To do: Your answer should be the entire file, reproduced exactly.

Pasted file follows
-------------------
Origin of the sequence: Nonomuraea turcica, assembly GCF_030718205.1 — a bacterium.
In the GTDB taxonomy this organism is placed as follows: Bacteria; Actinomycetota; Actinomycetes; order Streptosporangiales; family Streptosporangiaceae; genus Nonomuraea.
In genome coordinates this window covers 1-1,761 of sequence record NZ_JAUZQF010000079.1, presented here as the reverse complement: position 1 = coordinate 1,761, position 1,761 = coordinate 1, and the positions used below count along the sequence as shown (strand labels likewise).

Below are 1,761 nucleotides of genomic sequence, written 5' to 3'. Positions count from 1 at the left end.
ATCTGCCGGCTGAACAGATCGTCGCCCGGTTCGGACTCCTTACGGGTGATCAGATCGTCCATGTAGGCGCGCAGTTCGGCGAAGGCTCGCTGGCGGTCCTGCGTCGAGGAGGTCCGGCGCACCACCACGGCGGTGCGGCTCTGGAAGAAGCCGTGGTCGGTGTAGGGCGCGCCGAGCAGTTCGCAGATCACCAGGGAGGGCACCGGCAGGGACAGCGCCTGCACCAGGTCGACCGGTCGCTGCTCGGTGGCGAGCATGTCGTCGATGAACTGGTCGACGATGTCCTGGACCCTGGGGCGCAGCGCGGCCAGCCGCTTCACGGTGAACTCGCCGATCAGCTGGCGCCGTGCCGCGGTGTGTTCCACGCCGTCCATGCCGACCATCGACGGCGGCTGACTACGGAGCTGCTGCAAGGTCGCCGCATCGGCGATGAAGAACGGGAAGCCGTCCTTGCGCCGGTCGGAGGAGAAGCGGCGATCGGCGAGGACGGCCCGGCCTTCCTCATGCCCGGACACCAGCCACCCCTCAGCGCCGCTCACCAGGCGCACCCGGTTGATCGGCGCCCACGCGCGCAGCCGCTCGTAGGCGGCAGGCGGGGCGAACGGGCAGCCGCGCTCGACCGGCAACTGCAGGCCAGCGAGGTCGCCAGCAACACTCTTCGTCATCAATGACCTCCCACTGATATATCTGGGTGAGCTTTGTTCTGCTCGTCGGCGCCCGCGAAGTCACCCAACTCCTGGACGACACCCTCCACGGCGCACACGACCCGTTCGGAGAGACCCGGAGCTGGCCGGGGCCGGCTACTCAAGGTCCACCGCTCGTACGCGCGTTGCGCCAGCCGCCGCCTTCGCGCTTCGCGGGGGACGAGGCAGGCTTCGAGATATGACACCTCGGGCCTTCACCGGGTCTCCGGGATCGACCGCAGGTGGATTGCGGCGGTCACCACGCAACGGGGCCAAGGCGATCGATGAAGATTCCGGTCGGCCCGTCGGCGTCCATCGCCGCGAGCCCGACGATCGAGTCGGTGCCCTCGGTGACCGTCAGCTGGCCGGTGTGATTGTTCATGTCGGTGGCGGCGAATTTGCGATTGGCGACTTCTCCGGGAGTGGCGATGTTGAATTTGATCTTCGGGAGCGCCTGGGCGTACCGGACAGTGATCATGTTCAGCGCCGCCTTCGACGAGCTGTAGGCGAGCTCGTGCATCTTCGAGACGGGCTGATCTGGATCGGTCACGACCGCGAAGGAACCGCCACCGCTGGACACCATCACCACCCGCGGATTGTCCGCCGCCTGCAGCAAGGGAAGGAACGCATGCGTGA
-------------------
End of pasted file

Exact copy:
Origin of the sequence: Nonomuraea turcica, assembly GCF_030718205.1 — a bacterium.
In the GTDB taxonomy this organism is placed as follows: Bacteria; Actinomycetota; Actinomycetes; order Streptosporangiales; family Streptosporangiaceae; genus Nonomuraea.
In genome coordinates this window covers 1-1,761 of sequence record NZ_JAUZQF010000079.1, presented here as the reverse complement: position 1 = coordinate 1,761, position 1,761 = coordinate 1, and the positions used below count along the sequence as shown (strand labels likewise).

Below are 1,761 nucleotides of genomic sequence, written 5' to 3'. Positions count from 1 at the left end.
ATCTGCCGGCTGAACAGATCGTCGCCCGGTTCGGACTCCTTACGGGTGATCAGATCGTCCATGTAGGCGCGCAGTTCGGCGAAGGCTCGCTGGCGGTCCTGCGTCGAGGAGGTCCGGCGCACCACCACGGCGGTGCGGCTCTGGAAGAAGCCGTGGTCGGTGTAGGGCGCGCCGAGCAGTTCGCAGATCACCAGGGAGGGCACCGGCAGGGACAGCGCCTGCACCAGGTCGACCGGTCGCTGCTCGGTGGCGAGCATGTCGTCGATGAACTGGTCGACGATGTCCTGGACCCTGGGGCGCAGCGCGGCCAGCCGCTTCACGGTGAACTCGCCGATCAGCTGGCGCCGTGCCGCGGTGTGTTCCACGCCGTCCATGCCGACCATCGACGGCGGCTGACTACGGAGCTGCTGCAAGGTCGCCGCATCGGCGATGAAGAACGGGAAGCCGTCCTTGCGCCGGTCGGAGGAGAAGCGGCGATCGGCGAGGACGGCCCGGCCTTCCTCATGCCCGGACACCAGCCACCCCTCAGCGCCGCTCACCAGGCGCACCCGGTTGATCGGCGCCCACGCGCGCAGCCGCTCGTAGGCGGCAGGCGGGGCGAACGGGCAGCCGCGCTCGACCGGCAACTGCAGGCCAGCGAGGTCGCCAGCAACACTCTTCGTCATCAATGACCTCCCACTGATATATCTGGGTGAGCTTTGTTCTGCTCGTCGGCGCCCGCGAAGTCACCCAACTCCTGGACGACACCCTCCACGGCGCACACGACCCGTTCGGAGAGACCCGGAGCTGGCCGGGGCCGGCTACTCAAGGTCCACCGCTCGTACGCGCGTTGCGCCAGCCGCCGCCTTCGCGCTTCGCGGGGGACGAGGCAGGCTTCGAGATATGACACCTCGGGCCTTCACCGGGTCTCCGGGATCGACCGCAGGTGGATTGCGGCGGTCACCACGCAACGGGGCCAAGGCGATCGATGAAGATTCCGGTCGGCCCGTCGGCGTCCATCGCCGCGAGCCCGACGATCGAGTCGGTGCCCTCGGTGACCGTCAGCTGGCCGGTGTGATTGTTCATGTCGGTGGCGGCGAATTTGCGATTGGCGACTTCTCCGGGAGTGGCGATGTTGAATTTGATCTTCGGGAGCGCCTGGGCGTACCGGACAGTGATCATGTTCAGCGCCGCCTTCGACGAGCTGTAGGCGAGCTCGTGCATCTTCGAGACGGGCTGATCTGGATCGGTCACGACCGCGAAGGAACCGCCACCGCTGGACACCATCACCACCCGCGGATTGTCCGCCGCCTGCAGCAAGGGAAGGAACGCATGCGTGA